Mohtasham Kashan Rug

Mohtasham Kashan Rugs:

Properly said, the term “Mohtasham “ refers to Kashan rugs made from c.1882 until 1914 woven in a particular atelier with a specific quality wool. Hajji Mollah Hassan Mohtasham, was an importer of English yarn and textiles active in Kashan in the second half of a 19th century. He first began employing machine spun, Australian Merino wool in rugs woven by his wife, a skilled weaver from Arak around 1882. These rugs had a velvety short pile, tight knotting in somewhat angular medallion and over all patterns. These rugs sold well and a larger production ensued, including carpets in large room sizes.

Early carpets are somewhat irregular in design because graph paper cartoons were not in use, but by the 1890’s the rugs were more fluent and regular. Around 1900, his son, Mohtasham the Younger took over the work shop and continued the practice of fine knotting, Manchester wool and ever more complex, detailed patterns in overall and medallion styles in size up to 14’x 24’.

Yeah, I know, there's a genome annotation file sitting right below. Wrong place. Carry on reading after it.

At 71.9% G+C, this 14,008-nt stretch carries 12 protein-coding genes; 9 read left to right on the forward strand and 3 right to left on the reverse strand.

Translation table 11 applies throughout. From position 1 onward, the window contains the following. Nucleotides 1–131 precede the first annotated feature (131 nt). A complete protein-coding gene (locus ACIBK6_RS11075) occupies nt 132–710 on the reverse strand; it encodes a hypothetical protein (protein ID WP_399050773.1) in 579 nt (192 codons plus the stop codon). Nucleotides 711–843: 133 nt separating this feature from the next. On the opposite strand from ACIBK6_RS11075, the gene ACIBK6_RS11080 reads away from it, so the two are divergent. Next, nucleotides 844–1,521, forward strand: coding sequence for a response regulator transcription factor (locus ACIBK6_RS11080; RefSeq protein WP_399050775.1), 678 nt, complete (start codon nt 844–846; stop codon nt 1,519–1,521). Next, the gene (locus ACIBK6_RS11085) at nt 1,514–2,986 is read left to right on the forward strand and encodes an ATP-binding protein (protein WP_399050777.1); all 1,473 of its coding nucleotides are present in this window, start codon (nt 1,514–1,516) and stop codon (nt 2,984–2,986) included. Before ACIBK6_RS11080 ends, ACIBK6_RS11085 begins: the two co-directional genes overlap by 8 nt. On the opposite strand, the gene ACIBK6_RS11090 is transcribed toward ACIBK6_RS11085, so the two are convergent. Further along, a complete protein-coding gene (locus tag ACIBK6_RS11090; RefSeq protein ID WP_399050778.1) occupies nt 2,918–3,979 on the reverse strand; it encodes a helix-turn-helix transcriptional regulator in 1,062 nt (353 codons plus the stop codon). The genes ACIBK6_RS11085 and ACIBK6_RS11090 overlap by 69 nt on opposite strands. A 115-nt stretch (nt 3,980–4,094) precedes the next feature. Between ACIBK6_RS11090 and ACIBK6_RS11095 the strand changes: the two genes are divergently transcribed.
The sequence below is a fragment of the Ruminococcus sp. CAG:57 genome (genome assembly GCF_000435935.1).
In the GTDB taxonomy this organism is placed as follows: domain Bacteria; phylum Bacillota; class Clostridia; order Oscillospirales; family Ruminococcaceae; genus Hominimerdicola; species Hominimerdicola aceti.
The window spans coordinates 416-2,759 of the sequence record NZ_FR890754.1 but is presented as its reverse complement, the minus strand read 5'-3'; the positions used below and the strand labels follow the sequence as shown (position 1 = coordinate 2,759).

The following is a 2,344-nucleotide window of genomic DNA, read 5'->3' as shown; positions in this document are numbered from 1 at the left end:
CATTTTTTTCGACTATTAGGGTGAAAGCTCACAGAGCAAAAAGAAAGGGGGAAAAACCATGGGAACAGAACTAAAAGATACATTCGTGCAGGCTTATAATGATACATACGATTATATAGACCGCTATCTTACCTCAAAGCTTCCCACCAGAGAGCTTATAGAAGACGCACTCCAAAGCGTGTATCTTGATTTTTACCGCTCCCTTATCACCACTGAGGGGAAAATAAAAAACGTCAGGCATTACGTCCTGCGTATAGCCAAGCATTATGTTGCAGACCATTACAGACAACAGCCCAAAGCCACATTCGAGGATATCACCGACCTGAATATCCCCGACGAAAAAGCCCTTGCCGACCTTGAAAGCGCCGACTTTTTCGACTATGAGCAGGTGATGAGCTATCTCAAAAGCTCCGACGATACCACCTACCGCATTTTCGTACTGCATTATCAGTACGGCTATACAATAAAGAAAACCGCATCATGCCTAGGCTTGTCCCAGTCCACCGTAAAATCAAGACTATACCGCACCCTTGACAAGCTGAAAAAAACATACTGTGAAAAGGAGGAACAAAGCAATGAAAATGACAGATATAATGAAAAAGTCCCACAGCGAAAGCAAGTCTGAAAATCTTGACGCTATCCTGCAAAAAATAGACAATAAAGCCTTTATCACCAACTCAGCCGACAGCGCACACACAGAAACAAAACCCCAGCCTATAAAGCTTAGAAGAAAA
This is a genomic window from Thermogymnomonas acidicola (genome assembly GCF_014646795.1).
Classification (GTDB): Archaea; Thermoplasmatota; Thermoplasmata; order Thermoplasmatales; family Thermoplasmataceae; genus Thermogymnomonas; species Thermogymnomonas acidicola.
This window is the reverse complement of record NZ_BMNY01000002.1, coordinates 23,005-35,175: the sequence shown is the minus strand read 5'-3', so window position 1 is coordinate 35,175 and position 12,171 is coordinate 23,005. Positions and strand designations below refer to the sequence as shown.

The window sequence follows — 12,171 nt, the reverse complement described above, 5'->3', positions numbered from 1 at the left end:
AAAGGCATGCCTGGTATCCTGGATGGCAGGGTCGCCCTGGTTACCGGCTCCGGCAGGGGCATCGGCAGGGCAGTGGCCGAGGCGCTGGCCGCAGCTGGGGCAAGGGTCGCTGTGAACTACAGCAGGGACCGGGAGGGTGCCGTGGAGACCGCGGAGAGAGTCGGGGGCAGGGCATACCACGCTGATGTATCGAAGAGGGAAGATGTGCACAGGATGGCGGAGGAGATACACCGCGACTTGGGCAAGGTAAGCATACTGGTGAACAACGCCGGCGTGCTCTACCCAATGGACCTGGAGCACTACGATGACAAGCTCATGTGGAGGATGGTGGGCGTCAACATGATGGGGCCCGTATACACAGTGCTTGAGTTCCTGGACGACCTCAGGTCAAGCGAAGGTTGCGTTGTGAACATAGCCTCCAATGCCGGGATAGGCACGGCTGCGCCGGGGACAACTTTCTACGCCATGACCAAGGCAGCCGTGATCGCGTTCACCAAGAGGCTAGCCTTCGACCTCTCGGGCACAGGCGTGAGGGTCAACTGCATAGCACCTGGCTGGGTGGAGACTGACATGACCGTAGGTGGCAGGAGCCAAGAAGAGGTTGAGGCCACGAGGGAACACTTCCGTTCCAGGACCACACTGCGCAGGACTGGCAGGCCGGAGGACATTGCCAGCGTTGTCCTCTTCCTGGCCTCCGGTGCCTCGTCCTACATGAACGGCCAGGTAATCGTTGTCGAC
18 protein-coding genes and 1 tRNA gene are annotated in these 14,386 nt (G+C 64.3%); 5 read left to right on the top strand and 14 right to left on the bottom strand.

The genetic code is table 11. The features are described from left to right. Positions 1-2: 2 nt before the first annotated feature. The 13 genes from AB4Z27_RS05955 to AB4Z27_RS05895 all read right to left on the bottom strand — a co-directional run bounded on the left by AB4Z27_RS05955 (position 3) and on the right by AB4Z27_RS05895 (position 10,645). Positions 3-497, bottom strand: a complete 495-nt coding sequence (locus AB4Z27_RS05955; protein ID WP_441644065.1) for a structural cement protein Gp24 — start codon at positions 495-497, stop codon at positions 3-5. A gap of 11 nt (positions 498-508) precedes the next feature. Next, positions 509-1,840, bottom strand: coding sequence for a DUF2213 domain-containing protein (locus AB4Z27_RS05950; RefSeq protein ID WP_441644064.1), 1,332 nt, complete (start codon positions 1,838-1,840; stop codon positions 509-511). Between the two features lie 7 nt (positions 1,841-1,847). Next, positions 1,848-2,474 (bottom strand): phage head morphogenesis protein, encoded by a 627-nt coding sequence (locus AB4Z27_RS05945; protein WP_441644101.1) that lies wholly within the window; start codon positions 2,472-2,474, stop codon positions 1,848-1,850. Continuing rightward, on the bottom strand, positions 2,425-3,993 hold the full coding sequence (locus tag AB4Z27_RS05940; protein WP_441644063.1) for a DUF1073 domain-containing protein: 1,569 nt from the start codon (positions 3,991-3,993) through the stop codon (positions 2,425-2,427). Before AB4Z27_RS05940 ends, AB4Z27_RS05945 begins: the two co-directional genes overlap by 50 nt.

Word War I ended the Mohtasham style and when production resumed afterward, design and colors radically changed, although the wool remained the same until 1930 when Persian sourced yarn was used.

There are a handful of extremely accomplished pieces signed by Mohtasham. Other workshops in Kashan tended not to employ English wool even though the pieces are finely knotted and well dyed. Thus the term” Mohtasham” should refer to Kashan rugs originating in the work shop of the eponymous master and his son made between 1882 and 1914 with Manchester wool in classical Persian style.